A painful cobra catch…

Looking at this Spitting Cobra made my eyes hurt….

One day last week, in the late morning, I was called to a home in Shallcross for a large grey snake that was in a bedroom. I arrived, and the description of the snake led me to believe it was a Mamba. It was an elderly couples home. When they saw the snake, they shut the door and put towles at the bottom, and the man went around the house to shut the windows, in order to contain it till I arrived. It wasn’t a large room, nor did it have many hiding places, but the snake somehow managed to vanish! I assumed it went out the low-lying window before the man got to close it.

Later, in the evening, they called me again, they had found the snake! They saw it curled up behind their freezer. I rushed off, until I hit peak-hour traffic, which slowed me down….

When I arrived, they stopped me at the front door with hand gestures. They pointed to the freezer, which was behind the front door. The lady said it was in the vent (i think where the fan is). I looked, and I just saw a pale-coloured nose reverse back in. It looked like a mamba from that brief view, they have a white nose.
But as I stuck my head closer to the vent, zapp! I had a dose of venom in my right eye, meaning it could only be one thing- a Mozambique Spitting Cobra!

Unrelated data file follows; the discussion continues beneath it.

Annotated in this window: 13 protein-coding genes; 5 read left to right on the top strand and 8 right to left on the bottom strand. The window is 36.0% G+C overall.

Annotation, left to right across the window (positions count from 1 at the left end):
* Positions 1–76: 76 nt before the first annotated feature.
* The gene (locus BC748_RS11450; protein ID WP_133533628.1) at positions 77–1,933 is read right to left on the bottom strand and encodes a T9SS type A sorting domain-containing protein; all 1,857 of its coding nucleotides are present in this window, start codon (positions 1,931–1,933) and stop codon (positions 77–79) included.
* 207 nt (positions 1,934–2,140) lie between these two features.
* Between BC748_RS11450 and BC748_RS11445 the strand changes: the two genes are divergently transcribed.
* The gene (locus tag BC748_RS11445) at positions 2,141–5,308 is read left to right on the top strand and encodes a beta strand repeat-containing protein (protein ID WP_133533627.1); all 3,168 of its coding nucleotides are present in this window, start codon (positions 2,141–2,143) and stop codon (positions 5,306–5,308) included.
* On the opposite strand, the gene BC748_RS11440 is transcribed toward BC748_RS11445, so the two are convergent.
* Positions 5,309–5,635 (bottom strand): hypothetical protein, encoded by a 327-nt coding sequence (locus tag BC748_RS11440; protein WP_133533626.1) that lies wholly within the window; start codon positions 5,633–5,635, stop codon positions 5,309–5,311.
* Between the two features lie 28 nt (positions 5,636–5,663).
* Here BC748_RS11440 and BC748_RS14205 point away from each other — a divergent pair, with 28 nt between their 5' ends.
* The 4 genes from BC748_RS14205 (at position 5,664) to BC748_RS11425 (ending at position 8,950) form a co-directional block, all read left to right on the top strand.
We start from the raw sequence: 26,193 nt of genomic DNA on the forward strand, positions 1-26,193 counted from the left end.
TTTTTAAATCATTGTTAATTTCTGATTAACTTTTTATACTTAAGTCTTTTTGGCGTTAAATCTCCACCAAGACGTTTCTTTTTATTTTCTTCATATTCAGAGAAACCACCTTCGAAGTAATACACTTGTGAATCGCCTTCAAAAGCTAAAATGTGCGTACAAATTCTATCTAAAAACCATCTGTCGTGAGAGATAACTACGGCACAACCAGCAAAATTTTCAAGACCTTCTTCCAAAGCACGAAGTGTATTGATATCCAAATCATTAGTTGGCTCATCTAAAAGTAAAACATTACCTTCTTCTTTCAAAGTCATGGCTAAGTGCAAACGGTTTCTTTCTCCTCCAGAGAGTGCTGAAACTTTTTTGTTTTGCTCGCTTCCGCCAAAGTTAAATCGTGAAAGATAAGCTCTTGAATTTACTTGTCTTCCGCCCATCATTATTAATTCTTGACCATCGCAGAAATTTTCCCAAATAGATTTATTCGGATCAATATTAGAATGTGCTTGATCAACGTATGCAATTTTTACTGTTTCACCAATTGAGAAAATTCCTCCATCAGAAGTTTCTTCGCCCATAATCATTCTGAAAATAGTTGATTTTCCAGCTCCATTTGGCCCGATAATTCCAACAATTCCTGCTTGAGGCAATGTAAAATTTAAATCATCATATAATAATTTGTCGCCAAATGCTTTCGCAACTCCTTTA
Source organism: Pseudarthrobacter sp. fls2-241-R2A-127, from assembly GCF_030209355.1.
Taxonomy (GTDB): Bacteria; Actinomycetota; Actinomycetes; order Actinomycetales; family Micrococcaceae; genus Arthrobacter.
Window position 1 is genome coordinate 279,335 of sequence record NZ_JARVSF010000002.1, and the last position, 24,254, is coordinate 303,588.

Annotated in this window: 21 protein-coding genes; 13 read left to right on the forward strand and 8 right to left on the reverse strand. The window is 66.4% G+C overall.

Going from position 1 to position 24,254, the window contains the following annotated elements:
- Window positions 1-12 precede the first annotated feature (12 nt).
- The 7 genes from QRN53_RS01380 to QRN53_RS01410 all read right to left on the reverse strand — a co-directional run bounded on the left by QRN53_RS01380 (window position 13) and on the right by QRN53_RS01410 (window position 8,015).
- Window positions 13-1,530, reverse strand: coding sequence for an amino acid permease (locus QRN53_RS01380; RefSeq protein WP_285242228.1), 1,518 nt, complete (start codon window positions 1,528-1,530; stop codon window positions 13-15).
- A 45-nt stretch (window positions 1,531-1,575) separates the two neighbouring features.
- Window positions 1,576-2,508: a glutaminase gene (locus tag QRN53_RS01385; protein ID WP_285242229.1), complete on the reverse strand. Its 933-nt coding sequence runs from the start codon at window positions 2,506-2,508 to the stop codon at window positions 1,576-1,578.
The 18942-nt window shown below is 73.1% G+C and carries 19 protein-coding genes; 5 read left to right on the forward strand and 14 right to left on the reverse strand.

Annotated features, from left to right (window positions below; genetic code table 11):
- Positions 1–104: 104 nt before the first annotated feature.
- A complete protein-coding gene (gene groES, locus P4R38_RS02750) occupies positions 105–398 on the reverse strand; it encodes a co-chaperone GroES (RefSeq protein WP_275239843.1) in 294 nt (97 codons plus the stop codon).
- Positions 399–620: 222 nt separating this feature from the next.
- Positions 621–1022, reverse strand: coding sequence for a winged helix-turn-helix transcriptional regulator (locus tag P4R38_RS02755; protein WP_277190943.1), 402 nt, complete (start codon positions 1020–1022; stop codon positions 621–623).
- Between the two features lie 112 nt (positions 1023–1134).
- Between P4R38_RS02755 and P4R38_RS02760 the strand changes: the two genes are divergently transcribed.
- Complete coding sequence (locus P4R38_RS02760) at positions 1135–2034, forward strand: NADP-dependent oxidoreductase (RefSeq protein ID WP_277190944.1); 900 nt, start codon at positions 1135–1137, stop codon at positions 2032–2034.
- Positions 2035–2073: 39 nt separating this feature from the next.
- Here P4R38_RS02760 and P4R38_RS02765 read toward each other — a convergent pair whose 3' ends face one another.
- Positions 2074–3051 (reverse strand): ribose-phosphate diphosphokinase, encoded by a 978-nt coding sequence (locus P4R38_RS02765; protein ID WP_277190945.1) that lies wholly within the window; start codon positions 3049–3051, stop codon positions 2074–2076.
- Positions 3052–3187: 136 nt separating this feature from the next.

I luckily turned my head just before the venom hurt, so it only really got my right eye and only a tiny bit in my left. I muttered a word that is not to be repeated…..it is terribly painful! It feels like having beach sand and soap in your eyes, only more painful! I was in no way ready to capture the snake…
I rushed outside to the tap, and started rinsing the venom out of my eyes. This is the best thing to do, water is best (milk is commonly believed as the best). I rinsed for about 5 minutes until I decided to quickly catch the snake. I put on my clear visor, and quickly plucked the snake out of the vent with my tongs. Then, straight back to the tap! This time I had a glass, which I kept filling up and holding against my eye, rinsing out the venom some more. This is the best thing to do in a scenario like this. I shall write a post in the next two days explaining more about what to do.

Eventually, the pain subsided and I went home with the snake in a bucket. I couldn’t wait to see it go back into the bush, away from my eyes! Moral of the story- wear glasses when looking for a snake in a house!

For snake removals you can contact me, Nick Evans, on 072 809 5806.
For snake educational work, email me at nickevanskzn@gmail.com.


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